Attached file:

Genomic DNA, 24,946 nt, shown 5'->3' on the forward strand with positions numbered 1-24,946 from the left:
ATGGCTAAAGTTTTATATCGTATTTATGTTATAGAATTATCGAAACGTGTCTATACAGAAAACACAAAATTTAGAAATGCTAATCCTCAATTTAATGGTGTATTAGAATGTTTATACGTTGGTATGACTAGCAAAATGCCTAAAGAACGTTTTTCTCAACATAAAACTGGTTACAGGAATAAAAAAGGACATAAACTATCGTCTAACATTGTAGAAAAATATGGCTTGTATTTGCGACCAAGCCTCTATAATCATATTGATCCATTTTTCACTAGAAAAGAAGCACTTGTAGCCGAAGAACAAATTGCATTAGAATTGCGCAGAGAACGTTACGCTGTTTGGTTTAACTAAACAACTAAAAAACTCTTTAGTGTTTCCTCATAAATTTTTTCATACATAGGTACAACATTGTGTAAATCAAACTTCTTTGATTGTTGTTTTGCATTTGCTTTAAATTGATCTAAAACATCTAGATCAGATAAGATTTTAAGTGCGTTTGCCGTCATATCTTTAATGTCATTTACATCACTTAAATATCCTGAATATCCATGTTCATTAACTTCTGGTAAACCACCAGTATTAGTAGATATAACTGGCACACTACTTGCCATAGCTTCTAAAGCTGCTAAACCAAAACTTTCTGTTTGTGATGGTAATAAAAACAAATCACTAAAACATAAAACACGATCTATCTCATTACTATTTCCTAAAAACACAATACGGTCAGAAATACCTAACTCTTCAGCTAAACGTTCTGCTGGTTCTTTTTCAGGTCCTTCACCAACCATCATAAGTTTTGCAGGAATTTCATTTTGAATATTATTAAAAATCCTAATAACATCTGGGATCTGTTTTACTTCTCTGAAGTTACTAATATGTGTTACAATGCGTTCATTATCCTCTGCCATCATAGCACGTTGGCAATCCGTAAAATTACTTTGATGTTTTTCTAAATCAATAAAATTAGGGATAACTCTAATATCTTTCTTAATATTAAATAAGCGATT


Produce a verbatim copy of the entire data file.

Genomic DNA, 24,946 nt, shown 5'->3' on the forward strand with positions numbered 1-24,946 from the left:
ATGGCTAAAGTTTTATATCGTATTTATGTTATAGAATTATCGAAACGTGTCTATACAGAAAACACAAAATTTAGAAATGCTAATCCTCAATTTAATGGTGTATTAGAATGTTTATACGTTGGTATGACTAGCAAAATGCCTAAAGAACGTTTTTCTCAACATAAAACTGGTTACAGGAATAAAAAAGGACATAAACTATCGTCTAACATTGTAGAAAAATATGGCTTGTATTTGCGACCAAGCCTCTATAATCATATTGATCCATTTTTCACTAGAAAAGAAGCACTTGTAGCCGAAGAACAAATTGCATTAGAATTGCGCAGAGAACGTTACGCTGTTTGGTTTAACTAAACAACTAAAAAACTCTTTAGTGTTTCCTCATAAATTTTTTCATACATAGGTACAACATTGTGTAAATCAAACTTCTTTGATTGTTGTTTTGCATTTGCTTTAAATTGATCTAAAACATCTAGATCAGATAAGATTTTAAGTGCGTTTGCCGTCATATCTTTAATGTCATTTACATCACTTAAATATCCTGAATATCCATGTTCATTAACTTCTGGTAAACCACCAGTATTAGTAGATATAACTGGCACACTACTTGCCATAGCTTCTAAAGCTGCTAAACCAAAACTTTCTGTTTGTGATGGTAATAAAAACAAATCACTAAAACATAAAACACGATCTATCTCATTACTATTTCCTAAAAACACAATACGGTCAGAAATACCTAACTCTTCAGCTAAACGTTCTGCTGGTTCTTTTTCAGGTCCTTCACCAACCATCATAAGTTTTGCAGGAATTTCATTTTGAATATTATTAAAAATCCTAATAACATCTGGGATCTGTTTTACTTCTCTGAAGTTACTAATATGTGTTACAATGCGTTCATTATCCTCTGCCATCATAGCACGTTGGCAATCCGTAAAATTACTTTGATGTTTTTCTAAATCAATAAAATTAGGGATAACTCTAATATCTTTCTTAATATTAAATAAGCGATT